Benzoxazine + BMI?

#bmi #adhesives


Facebook Share Icon LinkedIn Share Icon Twitter Share Icon Share by EMail icon Print Icon

Resin supplier Huntsman Advanced Materials (Basel, Switzerland and The Woodlands, Texas) sees benzoxazine resins as traditional chemistry boundary breakers that open whole new resin-system possibilities. For example, a recent patent application describes novel benzoxazine/thiol compositions that are useful in coatings, sealants, adhesives and many other applications.

“Traditionally, this cannot be achieved with epoxy,” explains Huntsman scientist technologist Dong Wang. “This shows how benzoxazine’s chemistry is overcoming obstacles in polymer formulation and processing.”

Recently, in fact, there has been a flurry of research activity on blends of bismaleimide (BMI) and benzoxazine, including a 2013 Chinese patent application specifically for composites applications that claims the blend exhibits improved thermal stability and toughness vs. benzoxazine alone, yet it maintains the inherent machinability of the latter.

“The ability to achieve truly unique resin properties is practically limitless,” claims Wang, “because not only can benzoxazine react with so many polymers but there is such a wide variety of amine and phenol monomers which can also be combined and tailored to affect the final system performance.” Researchers in India, for example, report modifying benzoxazine’s Tg by 149°C/88°F simply by playing with the monomer feed ratio.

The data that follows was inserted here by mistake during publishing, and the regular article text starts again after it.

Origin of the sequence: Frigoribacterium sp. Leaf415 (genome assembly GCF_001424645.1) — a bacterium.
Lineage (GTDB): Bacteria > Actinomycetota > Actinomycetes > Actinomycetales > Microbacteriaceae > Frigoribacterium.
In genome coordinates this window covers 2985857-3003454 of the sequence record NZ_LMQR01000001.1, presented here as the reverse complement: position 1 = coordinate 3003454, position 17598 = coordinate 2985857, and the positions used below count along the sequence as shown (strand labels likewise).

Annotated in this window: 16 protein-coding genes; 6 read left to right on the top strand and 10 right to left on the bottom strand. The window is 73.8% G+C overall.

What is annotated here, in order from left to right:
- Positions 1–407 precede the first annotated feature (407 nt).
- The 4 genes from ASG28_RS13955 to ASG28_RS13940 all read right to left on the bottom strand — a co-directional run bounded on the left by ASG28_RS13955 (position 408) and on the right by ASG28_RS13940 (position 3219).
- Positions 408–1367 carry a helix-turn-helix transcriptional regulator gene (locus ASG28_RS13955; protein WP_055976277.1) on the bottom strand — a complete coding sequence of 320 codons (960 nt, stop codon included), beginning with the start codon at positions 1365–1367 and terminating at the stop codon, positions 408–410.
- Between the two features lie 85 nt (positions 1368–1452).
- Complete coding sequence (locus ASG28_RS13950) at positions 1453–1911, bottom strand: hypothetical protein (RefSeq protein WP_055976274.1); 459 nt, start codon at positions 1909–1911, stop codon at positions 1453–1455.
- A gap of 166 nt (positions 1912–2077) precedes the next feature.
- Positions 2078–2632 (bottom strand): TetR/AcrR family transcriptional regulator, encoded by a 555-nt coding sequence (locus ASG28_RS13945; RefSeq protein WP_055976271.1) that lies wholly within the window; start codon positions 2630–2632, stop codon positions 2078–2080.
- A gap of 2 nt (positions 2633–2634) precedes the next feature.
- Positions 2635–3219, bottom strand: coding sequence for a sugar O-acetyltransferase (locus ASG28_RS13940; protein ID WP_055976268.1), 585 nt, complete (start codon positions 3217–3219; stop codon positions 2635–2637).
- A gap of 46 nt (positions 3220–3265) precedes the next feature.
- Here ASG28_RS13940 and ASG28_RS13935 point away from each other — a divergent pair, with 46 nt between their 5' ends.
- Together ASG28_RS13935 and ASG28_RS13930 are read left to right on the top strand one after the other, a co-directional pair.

Huntsman predicts that such custom tailoring of resins will be the norm in structural composites within 15 to 20 years.


  • SourceBook 2021

    Welcome to the online SourceBook, the counterpart to CompositesWorld's annually published print SourceBook composites industry buyer's guide.

  • Materials & Processes: Resin matrices for composites

    The matrix binds the fiber reinforcement, gives the composite component its shape and determines its surface quality. A composite matrix may be a polymer, ceramic, metal or carbon. Here’s a guide to selection.

  • Resins for the Hot Zone, Part I: Polyimides

     As next-generation aerospace programs demand higher service temperatures in structural and hot section components, a variety of polyimides vie for program approval.